Chocoholics can rejoice in the fact that a little bit of chocolate can be good for you, potentially lowering your risk for heart disease. Baking chocolate treats at home allows you to control the ingredients and indulge more healthfully. Don't run to the store just yet, however, if you don't keep unsweetened chocolate in your pantry. You can easily substitute other ingredients and still get delicious baked goods.
Cocoa Powder Connection
One of the more common substitutes for unsweetened chocolate is a mix of 3 tablespoons of cocoa powder and 1 tablespoon of melted butter, per ounce of unsweetened chocolate. Because cocoa powder is unsweetened chocolate with most of the cocoa butter removed, it works well as a substitute and actually can impart a stronger chocolate flavor, which is why you need slightly less cocoa powder than unsweetened chocolate in recipes. Although you might be tempted to skip the melted butter to lower the fat, "Fine Cooking" advises against this because it would change the texture of the final product.
Carob Can Cover
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Another alternative for unsweetened chocolate is carob powder and melted butter. Use this chocolatelike powder just as you would unsweetened cocoa powder and in the same amount. You may want to reduce the sugar in your recipe slightly, however, as carob tastes sweeter than chocolate. Keep in mind that the health benefits of chocolate are not the same for carob.
Swap With Sweet
Substitute semisweet chocolate instead of unsweetened chocolate, and then reduce the sugar in your recipe by 1 tablespoon per ounce. Because semisweet chocolate doesn't contain quite as much cocoa solids as unsweetened chocolate, however, your final dish might not have quite as much of a chocolate taste if you use this substitution. Using dark chocolate instead of semisweet chocolate would intensify the flavor a bit more, but you would still want to reduce the sugar in the recipe to keep it from being overly sweet.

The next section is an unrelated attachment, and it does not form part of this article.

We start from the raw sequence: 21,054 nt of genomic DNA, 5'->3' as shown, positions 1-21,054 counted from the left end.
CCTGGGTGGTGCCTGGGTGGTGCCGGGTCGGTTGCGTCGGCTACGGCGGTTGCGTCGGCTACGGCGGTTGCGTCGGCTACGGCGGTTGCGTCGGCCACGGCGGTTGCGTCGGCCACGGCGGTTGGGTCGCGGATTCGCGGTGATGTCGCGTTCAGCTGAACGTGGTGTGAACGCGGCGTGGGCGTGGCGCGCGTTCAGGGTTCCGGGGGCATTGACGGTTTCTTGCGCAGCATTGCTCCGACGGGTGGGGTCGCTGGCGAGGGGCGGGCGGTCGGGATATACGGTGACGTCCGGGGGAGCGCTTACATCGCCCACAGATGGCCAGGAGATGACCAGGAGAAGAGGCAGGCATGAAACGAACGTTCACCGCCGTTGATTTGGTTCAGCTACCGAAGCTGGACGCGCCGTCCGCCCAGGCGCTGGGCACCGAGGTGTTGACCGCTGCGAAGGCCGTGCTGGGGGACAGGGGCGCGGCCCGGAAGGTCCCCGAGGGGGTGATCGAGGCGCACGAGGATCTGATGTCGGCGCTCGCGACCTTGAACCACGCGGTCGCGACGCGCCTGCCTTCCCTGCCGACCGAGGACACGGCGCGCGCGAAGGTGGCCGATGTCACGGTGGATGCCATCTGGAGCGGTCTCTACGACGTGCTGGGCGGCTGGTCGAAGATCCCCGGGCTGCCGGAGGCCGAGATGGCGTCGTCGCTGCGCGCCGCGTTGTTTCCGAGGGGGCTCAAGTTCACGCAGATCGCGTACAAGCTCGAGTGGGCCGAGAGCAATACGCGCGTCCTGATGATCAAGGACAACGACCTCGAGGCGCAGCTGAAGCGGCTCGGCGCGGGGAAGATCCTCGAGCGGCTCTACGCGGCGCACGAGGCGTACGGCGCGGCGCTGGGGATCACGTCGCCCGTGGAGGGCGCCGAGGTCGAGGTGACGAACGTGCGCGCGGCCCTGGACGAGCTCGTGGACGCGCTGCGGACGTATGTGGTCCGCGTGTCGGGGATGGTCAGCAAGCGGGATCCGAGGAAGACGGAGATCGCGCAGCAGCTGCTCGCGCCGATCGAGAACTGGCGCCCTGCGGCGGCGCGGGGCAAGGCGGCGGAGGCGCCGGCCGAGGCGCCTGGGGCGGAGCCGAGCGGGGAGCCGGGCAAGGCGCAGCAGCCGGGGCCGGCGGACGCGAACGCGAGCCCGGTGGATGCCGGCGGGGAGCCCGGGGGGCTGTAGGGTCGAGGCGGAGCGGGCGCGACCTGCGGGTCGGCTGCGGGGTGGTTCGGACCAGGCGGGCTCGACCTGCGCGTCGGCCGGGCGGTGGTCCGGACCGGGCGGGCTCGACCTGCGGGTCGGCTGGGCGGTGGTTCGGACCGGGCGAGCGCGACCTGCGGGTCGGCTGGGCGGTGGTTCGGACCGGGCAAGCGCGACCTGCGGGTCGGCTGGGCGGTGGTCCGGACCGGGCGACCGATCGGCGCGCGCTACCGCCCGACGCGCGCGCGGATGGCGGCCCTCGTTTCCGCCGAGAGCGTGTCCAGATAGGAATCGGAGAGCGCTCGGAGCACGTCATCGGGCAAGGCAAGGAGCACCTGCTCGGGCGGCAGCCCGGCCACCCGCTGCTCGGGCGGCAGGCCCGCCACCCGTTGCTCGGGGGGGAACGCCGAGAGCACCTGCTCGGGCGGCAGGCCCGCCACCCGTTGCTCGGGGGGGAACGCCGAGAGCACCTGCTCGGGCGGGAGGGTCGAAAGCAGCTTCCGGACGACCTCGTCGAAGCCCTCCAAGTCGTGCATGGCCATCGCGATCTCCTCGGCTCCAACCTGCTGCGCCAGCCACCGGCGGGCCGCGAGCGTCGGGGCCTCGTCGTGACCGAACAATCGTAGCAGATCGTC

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There can be textural differences to baked goods made with cocoa powder and butter instead of unsweetened chocolate. For example, brownies made with the cocoa powder mix tend to be softer and chewier, while those made with unsweetened chocolate tend to be firmer and fudgier, according to "Fine Cooking." This is because butter is soft at room temperature, but the cocoa butter in the chocolate is still firm at this temperature.
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Based in Massachusetts, Jessica Bruso has been writing since 2008. She holds a master of science degree in food policy and applied nutrition and a bachelor of arts degree in international relations, both from Tufts University.